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Old 10-04-2005, 11:05 AM   #38
Mike Sigman
Location: Durango, CO
Join Date: Feb 2005
Posts: 4,123
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Re: atemi is 90% of Aikido

Quote:
George S. Ledyard wrote:
Actually, these things are often stated quite clearly. The atemi issue was made quite clear when I started. The Koan issue is my own, it was not my teachre's. But my understanding of what was meant changed over the years after tens of thousands of hours of practice. That doesn't mean that something was purposely withheld, it just meant that when I had five years in, there was no way my understanding could match a man who had 35 years in.

I think you must have an issue here with something...
I thought I was being reasonably clear about my feeling toward obscurata... I have an issue with it being used as a "stay with it, son, and someday you'll understand what I do" sort of argument. Nothing personal. I'm just saying that there are no "koans" in Aikido (Aikido is not a Zen Buddhist sect or training methodology) and there is no reason to argue on the basis of vagaries and appeal to authority ("I have been teaching x-number years so I win the argument", etc.).
Quote:
I don't know what. Anyway, if explaining something clearly and demonstrating something clearly were sufficient to pass on fifty years of experience, a fifty year teacher would be able to create a student of the same ability in a very short time. If anyone in history has managed to do this I am unaware of it...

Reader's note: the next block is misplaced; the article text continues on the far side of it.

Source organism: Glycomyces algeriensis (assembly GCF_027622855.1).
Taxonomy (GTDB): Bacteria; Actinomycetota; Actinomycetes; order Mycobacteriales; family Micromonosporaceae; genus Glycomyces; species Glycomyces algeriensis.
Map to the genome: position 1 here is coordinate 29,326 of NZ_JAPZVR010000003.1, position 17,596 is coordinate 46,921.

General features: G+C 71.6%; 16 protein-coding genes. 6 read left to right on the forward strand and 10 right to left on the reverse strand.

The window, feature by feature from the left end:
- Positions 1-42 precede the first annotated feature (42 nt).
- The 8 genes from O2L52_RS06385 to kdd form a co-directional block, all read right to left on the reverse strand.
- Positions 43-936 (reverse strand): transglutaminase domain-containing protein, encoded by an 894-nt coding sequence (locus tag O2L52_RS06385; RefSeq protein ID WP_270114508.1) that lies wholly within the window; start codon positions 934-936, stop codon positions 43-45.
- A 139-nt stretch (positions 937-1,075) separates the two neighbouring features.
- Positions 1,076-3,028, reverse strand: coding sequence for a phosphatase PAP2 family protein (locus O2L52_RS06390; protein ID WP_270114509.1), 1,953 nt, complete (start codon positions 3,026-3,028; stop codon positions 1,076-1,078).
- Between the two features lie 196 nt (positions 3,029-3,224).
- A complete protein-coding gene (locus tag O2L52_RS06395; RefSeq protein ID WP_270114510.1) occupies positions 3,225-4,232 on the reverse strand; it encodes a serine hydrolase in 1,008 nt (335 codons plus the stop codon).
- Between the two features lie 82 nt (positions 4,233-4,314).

I think we're moving off topic ... I never said or implied that all the knowledge of a multi-year teacher can be passed on in a short time. My statement has more to do with basic training concepts and how simply they can be stated. "Aikido Shugyo", for example, makes a number of attempts at explaining basic concepts (including atemi) in non-esoteric terminology, while not approaching the implication that someone can bypass years of experience in all concepts in the art.
Quote:
Frankly, Aikido has lots of "koans". There are all sorts of places in Aikido when things seem contradictory and one has to discover how the resolve those seeming contradictions. These things can't be "taught" although the teacher can model the answers. But getting that answer into ones body at a level where that wisdom is automatic requires much practice and frustration before the "answers" become apparent.
. OK, that's your opinion, but I would add to your comment that all one has to do is look at the level of Aikido in general to get the idea that "getting the answer" often seems to wind up with "getting the wrong answer, even after years of experience, and then passing it on to trusting students". In other words, these intuitive grasps of concepts that take years to acquire can lead to the wrong answers... and that needs to be recognized. It's sort of in the vein of "do this exotic practice for many years and you will wind up with Ki" ... unfortunately, I know a lot of people that did everything, believed all the "koans" and exotic reasoning, and wound up with nothing but some cooperative training routines and a black skirt. I.e., I think these esoteric quips about "koans" can be disappointingly empty and I suggest that basics can be described without vagaries.

My opinion, FWIW.

Mike
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